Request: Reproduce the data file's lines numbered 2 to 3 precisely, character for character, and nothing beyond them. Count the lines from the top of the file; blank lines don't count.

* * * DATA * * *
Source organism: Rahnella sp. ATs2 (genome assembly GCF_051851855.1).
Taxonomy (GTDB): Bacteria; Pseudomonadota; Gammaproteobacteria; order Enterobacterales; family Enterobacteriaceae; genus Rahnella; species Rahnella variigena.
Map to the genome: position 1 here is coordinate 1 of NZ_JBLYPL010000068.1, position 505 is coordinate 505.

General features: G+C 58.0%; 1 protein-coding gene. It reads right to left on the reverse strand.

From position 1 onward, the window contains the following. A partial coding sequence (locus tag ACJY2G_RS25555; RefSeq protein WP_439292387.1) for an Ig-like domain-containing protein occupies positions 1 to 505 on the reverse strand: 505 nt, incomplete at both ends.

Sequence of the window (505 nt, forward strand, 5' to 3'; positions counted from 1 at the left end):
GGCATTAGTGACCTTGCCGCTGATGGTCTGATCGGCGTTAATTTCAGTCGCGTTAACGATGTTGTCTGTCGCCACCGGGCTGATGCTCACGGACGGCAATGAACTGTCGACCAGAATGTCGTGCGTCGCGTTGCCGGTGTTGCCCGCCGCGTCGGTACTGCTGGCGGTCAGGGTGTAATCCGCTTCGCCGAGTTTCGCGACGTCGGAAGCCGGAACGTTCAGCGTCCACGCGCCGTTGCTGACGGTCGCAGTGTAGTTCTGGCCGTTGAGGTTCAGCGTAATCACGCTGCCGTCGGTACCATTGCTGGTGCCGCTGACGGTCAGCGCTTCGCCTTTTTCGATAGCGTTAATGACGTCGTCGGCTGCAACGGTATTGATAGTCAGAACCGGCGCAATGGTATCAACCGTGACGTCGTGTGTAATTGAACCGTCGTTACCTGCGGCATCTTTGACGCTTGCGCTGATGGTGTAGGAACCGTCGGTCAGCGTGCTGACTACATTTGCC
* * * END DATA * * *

Taxonomy (GTDB): Bacteria; Pseudomonadota; Gammaproteobacteria; order Enterobacterales; family Enterobacteriaceae; genus Rahnella; species Rahnella variigena.
Map to the genome: position 1 here is coordinate 1 of NZ_JBLYPL010000068.1, position 505 is coordinate 505.